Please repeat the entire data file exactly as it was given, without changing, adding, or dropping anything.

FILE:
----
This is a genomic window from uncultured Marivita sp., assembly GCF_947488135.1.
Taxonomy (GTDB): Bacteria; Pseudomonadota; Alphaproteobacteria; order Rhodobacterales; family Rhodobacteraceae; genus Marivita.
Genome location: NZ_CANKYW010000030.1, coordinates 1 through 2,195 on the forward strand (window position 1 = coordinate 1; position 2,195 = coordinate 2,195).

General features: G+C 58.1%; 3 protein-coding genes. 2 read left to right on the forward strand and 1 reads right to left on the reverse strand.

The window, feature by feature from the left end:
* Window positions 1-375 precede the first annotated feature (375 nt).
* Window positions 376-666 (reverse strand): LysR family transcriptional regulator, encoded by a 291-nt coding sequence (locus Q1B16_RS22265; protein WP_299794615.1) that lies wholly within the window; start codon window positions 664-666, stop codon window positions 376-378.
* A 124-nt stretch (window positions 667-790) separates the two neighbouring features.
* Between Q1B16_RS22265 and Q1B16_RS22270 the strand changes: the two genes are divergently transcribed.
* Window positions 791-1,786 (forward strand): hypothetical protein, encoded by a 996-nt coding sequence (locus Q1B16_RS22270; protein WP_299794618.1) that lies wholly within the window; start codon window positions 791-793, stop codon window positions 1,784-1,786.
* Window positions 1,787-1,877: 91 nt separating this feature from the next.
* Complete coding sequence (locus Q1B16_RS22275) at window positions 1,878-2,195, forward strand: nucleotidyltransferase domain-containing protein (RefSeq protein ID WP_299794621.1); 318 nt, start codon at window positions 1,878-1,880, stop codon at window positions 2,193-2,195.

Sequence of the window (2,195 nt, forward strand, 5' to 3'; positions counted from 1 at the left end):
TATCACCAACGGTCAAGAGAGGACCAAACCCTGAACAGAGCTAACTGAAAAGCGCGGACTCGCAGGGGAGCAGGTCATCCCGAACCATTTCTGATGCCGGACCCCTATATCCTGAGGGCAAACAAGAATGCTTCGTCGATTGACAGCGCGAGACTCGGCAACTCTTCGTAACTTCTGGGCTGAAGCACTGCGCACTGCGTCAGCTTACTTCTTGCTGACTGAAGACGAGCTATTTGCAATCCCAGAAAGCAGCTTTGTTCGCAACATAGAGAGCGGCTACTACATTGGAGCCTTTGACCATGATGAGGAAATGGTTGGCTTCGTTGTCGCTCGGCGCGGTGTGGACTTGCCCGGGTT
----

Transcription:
This is a genomic window from uncultured Marivita sp., assembly GCF_947488135.1.
Taxonomy (GTDB): Bacteria; Pseudomonadota; Alphaproteobacteria; order Rhodobacterales; family Rhodobacteraceae; genus Marivita.
Genome location: NZ_CANKYW010000030.1, coordinates 1 through 2,195 on the forward strand (window position 1 = coordinate 1; position 2,195 = coordinate 2,195).

General features: G+C 58.1%; 3 protein-coding genes. 2 read left to right on the forward strand and 1 reads right to left on the reverse strand.

The window, feature by feature from the left end:
* Window positions 1-375 precede the first annotated feature (375 nt).
* Window positions 376-666 (reverse strand): LysR family transcriptional regulator, encoded by a 291-nt coding sequence (locus Q1B16_RS22265; protein WP_299794615.1) that lies wholly within the window; start codon window positions 664-666, stop codon window positions 376-378.
* A 124-nt stretch (window positions 667-790) separates the two neighbouring features.
* Between Q1B16_RS22265 and Q1B16_RS22270 the strand changes: the two genes are divergently transcribed.
* Window positions 791-1,786 (forward strand): hypothetical protein, encoded by a 996-nt coding sequence (locus Q1B16_RS22270; protein WP_299794618.1) that lies wholly within the window; start codon window positions 791-793, stop codon window positions 1,784-1,786.
* Window positions 1,787-1,877: 91 nt separating this feature from the next.
* Complete coding sequence (locus Q1B16_RS22275) at window positions 1,878-2,195, forward strand: nucleotidyltransferase domain-containing protein (RefSeq protein ID WP_299794621.1); 318 nt, start codon at window positions 1,878-1,880, stop codon at window positions 2,193-2,195.

Sequence of the window (2,195 nt, forward strand, 5' to 3'; positions counted from 1 at the left end):
TATCACCAACGGTCAAGAGAGGACCAAACCCTGAACAGAGCTAACTGAAAAGCGCGGACTCGCAGGGGAGCAGGTCATCCCGAACCATTTCTGATGCCGGACCCCTATATCCTGAGGGCAAACAAGAATGCTTCGTCGATTGACAGCGCGAGACTCGGCAACTCTTCGTAACTTCTGGGCTGAAGCACTGCGCACTGCGTCAGCTTACTTCTTGCTGACTGAAGACGAGCTATTTGCAATCCCAGAAAGCAGCTTTGTTCGCAACATAGAGAGCGGCTACTACATTGGAGCCTTTGACCATGATGAGGAAATGGTTGGCTTCGTTGTCGCTCGGCGCGGTGTGGACTTGCCCGGGTT